Jun 11, 2007 2:50 AM jon zingmark jon zingmark  says:
This subject about employees owning their own PC is an important question..the usage of privately owned pc is another..but as information tends to be webb based like google office and companies are webb based then the way you access the information is less important.However the succes of a company is built on employee performance and skils so as previous writer says the work of a company like the auto repair shop is dependent on the gizmos used and therefore the company should own strategic parts of the hardware.Please note that now we are close to the point in time where the content is the most important part.Lets make us have a open platform for access to information and let ownership be for gizmos. Reply
Jun 11, 2007 12:40 PM Rob Enderle Rob Enderle  says:
It depends on what is strategic and unique to the company. I would argue the hardware in the previous post should have been purchased by the company while generic tools should not, or that Mechanics should at least be allowed the option of buying their own tools. Master Mechanics generally do that anyway. I think PCs are generic enough now that we could allow personal purchase and then provide a contained, and secured, area of the PC for company information. Access to that area would be controlled centrally, but the tool (PC) would belong to the employee. At the very least expert employees should be allowed the option. Reply
Jun 12, 2007 4:21 AM TanyaM TanyaM  says:
Hi Rob, employees making their PC personal is definately a trend we believe in. But the complexity of "individual IT" in an enterprise -size company is food for our thought. What's your view on business peripherals such as keyboards, webcams, mice etc. Could I assume the budget would also allow for the user to invest in the tools as well? ie. the user chooses the peripherals with his/her choice of PC. Reply
Jun 12, 2007 4:26 AM Rob Enderle Rob Enderle  says:
I see users do that today and typically there are no restrictions on keyboards and mice, there probably should be on webcams, and increasingly there are concerns surrounding USB drives or anything that could pull data off a PC unauthorized. Personally I've expensed keyboards and mice at a number of companies when they wore out and bought my own when I couldn't expense them. Reply
Jun 15, 2007 5:51 AM Rob Enderle Rob Enderle  says:
Right now network performance, particulaly wireless network performance, would be an issue. But, I expect, this is the future so we might as well get ready for it. Thanks for posting! Reply
Jun 15, 2007 8:34 AM Terry Laschuk Terry Laschuk  says:
Hi Rob,This was my first read of your blog and I must say you are challenging the norm! Well done. Without free thinkers the world will continue to stagnate and rehash the same old stuff.I choose to use my own computer in preference to my work computer for the reasons you indicate. I control the performance of it, which apps are on it, etc.There will always be people who can't afford the top of the line tools (I have a less than stellar table saw in my garage but it does what I need it to do). Most high tech people are well paid and typically have a computer or 2 at home (it's why they are in high tech to begin with). I think at the very least companies should provide the option - low cost alternative for those who can't afford their own computer, but the option for those with the desire and cash to go their own way. The virtualized company image is unique and provides the control of company decided image content but really if all company data were web based this requirement would go away. With VPNs and secure web connections companies should feel less at risk of having their data web enabled. Then the information viewing device could be anything (Blackberry, cellphone, laptop, etc) without the requirement for any company content except maybe a small VPN client. Your thoughts? Reply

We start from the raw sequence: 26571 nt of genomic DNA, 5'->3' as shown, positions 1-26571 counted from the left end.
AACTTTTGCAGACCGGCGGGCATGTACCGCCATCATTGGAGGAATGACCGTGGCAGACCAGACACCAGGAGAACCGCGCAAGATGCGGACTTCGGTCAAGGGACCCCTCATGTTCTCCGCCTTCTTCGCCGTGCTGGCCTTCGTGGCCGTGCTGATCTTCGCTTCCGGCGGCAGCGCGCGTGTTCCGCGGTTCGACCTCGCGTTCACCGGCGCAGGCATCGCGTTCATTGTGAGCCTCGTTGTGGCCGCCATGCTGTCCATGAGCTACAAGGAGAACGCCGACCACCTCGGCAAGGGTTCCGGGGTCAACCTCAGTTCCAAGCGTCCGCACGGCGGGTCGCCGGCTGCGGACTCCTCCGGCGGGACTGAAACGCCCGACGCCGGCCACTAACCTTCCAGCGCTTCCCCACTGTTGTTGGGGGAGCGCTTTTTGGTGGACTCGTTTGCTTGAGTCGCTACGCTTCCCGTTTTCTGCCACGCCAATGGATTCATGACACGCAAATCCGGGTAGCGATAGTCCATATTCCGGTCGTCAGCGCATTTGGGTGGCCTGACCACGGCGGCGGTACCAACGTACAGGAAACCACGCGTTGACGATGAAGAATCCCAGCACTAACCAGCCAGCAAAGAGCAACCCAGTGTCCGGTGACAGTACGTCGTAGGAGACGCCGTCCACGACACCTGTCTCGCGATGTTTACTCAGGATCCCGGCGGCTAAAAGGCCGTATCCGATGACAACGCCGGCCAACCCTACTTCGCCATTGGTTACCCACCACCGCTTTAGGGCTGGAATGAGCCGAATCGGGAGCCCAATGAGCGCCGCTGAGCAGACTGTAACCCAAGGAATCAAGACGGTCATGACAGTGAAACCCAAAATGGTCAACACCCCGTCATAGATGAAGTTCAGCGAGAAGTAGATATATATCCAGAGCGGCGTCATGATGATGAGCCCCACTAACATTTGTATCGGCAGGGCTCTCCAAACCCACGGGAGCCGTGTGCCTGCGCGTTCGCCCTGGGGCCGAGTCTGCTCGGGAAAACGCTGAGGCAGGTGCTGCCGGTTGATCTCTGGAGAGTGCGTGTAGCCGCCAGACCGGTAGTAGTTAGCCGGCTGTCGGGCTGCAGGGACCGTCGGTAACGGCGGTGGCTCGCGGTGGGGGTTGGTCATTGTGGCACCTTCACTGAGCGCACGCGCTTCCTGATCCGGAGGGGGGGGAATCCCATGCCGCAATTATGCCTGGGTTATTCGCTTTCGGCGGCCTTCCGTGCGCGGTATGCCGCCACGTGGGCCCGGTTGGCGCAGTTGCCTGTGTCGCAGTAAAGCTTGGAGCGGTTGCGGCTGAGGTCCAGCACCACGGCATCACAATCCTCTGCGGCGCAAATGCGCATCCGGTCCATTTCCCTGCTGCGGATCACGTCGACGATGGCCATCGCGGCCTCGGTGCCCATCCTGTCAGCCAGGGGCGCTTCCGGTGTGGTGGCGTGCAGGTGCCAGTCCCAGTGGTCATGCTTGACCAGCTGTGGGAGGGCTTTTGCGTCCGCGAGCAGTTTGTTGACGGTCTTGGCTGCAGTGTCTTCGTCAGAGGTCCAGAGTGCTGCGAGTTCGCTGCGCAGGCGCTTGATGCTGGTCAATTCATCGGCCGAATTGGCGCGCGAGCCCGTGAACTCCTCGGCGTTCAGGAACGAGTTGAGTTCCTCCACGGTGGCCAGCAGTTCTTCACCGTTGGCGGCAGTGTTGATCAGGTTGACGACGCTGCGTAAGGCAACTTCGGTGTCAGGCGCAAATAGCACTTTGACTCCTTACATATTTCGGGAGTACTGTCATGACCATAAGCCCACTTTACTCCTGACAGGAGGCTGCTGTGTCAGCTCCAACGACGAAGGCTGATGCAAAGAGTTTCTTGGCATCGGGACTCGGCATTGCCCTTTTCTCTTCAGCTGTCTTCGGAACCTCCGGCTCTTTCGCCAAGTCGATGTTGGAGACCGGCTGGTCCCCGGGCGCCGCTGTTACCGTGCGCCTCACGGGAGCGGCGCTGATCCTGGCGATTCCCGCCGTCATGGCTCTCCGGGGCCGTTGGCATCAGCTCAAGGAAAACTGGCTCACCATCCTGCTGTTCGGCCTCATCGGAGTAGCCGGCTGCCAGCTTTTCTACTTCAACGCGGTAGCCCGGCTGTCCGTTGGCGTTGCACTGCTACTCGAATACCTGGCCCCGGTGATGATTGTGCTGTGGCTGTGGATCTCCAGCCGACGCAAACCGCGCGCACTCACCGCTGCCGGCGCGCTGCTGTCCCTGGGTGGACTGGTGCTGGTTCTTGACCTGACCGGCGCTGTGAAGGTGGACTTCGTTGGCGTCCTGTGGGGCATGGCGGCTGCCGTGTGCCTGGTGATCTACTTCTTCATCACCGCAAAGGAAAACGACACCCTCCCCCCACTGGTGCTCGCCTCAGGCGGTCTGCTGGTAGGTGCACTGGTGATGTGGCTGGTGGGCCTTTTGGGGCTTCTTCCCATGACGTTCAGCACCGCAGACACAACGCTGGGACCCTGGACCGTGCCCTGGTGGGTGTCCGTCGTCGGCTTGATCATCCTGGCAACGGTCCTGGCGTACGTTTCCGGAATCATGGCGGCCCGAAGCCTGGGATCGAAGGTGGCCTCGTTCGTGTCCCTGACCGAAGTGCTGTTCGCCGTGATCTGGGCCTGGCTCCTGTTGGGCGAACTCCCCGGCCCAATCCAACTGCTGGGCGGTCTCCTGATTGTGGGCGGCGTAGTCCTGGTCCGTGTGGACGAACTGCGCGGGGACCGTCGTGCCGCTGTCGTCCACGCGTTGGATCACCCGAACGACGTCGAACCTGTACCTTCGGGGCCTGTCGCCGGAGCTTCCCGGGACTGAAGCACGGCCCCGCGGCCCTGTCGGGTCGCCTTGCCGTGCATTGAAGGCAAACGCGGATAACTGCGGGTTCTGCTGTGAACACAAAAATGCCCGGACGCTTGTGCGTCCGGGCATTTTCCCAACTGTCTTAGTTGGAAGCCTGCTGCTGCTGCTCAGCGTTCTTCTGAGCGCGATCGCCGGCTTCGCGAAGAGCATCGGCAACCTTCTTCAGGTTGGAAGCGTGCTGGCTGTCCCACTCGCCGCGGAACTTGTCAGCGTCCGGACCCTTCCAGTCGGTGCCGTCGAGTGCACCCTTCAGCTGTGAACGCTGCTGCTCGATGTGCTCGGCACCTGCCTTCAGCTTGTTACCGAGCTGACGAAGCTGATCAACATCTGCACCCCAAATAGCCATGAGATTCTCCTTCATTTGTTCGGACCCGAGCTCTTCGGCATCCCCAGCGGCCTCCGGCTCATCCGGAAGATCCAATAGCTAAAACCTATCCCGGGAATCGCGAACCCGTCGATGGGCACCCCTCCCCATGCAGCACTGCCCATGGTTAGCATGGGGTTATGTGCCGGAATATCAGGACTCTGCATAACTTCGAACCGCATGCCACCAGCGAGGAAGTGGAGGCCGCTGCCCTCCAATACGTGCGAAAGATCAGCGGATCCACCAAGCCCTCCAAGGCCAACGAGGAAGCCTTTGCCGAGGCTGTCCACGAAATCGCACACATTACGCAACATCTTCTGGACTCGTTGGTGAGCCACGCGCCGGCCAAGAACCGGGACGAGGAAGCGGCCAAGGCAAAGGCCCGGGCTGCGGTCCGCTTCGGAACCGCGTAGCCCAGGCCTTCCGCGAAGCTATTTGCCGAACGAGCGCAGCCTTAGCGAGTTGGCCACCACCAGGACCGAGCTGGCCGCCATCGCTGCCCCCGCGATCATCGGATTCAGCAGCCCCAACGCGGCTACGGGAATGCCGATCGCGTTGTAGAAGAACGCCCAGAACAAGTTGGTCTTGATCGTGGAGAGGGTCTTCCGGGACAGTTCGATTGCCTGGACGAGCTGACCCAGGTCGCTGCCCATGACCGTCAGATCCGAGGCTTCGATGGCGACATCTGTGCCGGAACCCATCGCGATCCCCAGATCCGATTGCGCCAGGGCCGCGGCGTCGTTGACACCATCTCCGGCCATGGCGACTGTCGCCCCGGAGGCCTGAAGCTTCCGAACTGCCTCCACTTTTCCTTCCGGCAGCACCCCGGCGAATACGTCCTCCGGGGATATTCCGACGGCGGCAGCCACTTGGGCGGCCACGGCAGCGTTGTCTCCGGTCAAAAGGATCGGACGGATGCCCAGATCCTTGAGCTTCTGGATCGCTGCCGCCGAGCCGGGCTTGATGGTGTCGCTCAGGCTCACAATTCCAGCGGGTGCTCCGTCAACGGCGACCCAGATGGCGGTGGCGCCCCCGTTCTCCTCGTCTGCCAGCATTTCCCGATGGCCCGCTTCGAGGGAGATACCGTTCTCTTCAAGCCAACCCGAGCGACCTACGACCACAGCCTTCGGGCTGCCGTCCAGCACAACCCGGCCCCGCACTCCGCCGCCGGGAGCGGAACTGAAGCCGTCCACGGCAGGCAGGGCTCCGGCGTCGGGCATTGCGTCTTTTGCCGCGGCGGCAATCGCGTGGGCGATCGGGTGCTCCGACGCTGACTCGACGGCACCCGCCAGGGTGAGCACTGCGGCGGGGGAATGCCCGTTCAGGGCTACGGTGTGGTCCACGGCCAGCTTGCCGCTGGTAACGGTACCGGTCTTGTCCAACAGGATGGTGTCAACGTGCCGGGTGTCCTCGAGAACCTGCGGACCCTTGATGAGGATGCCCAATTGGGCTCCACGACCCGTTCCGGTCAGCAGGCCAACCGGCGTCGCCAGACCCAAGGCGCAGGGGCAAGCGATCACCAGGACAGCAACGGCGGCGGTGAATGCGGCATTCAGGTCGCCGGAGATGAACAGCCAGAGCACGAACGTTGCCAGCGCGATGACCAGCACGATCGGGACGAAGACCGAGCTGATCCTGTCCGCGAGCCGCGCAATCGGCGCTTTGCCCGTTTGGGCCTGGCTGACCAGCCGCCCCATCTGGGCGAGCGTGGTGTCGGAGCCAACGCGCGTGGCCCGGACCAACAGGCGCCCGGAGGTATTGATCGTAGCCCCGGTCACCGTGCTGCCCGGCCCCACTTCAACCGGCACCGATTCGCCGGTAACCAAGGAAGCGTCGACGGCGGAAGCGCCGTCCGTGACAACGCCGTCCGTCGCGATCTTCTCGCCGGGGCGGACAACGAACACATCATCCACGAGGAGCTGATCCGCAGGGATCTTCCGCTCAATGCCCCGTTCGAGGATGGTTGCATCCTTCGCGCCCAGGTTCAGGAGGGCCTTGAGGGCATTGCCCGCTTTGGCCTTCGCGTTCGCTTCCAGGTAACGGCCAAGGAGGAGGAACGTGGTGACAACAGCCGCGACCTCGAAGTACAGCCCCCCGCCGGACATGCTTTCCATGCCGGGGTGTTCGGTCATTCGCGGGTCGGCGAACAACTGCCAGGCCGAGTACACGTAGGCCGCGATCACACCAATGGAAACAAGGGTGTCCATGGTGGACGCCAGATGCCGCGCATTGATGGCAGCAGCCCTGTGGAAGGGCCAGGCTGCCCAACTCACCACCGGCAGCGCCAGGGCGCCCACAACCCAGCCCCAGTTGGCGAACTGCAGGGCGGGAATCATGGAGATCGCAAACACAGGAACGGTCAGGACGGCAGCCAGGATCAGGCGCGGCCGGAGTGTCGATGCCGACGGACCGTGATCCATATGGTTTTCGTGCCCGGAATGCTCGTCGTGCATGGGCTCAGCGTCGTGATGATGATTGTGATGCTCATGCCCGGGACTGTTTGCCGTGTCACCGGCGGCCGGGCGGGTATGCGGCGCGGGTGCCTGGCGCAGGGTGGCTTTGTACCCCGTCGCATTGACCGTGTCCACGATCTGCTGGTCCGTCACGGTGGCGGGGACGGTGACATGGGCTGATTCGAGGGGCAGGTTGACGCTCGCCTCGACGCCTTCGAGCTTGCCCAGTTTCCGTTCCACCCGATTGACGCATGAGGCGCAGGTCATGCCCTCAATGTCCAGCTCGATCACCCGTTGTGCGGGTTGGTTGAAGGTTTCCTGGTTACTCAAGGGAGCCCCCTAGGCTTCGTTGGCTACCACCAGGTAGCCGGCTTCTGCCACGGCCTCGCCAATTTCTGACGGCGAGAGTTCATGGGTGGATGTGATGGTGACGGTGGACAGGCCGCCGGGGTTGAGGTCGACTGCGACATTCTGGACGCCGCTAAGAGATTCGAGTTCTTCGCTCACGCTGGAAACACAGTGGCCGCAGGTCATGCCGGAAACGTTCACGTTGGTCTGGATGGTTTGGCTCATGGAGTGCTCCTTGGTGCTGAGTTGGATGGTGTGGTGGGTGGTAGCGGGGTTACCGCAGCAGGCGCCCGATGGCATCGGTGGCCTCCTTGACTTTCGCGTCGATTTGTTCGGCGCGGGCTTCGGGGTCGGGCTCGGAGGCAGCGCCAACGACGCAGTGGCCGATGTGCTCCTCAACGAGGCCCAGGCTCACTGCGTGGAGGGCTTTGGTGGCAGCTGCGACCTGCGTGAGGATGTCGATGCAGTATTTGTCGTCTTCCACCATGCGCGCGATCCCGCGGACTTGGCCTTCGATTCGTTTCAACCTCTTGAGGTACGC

Jun 26, 2007 2:38 AM Peb0 Peb0  says:
I think that there's another important point that's being missed in all of this. If an employee supplies his/her own equipment, this doesn't mean the company they work for get the benefit o'gratis. I've done exactly this in the past. I worked as a surveyor in the oilpatch. Generally the companies will supply everything that you need BUT you are given the opportunity to supply your own. Supply your own truck, get a daily truck allowance. Supply your own quad, get a daily quad allowance. Supply your own instruments, get your daily allowance. AND finally, supply your own computer, get a daily computer allowance. In the end it becomes a win win. It's cheaper for the company (given depreciation/rental rates/wear & tear etc...) and as employees, you make more money.Should employees be allowed to supply their own equipment... dang straight! Does that mean their employers get away with shirking the expense of doing their business... not a chance. Reply
Jun 26, 2007 4:34 AM Rob Enderle Rob Enderle  says:
Agreed, this is the way I would like to see it develop. From an IT perspective it provides the promise of less admin overhead (puchase through disposal) and from the employee perspective, assuming an informed decision, a better set of tools. Thanks for posting! Reply
Oct 22, 2007 6:47 AM SmoothSpan Blog SmoothSpan Blog  says:
How the Internet and Virtualization Remade the Mac... Apple just announced fantastic results today driven by a variety of forces. The world likes to focus on the iPod and iPhone, and those are fantastic businesses, but we should not lose sight of the Mac business. iPod year-on-year growth was 17%, but... Reply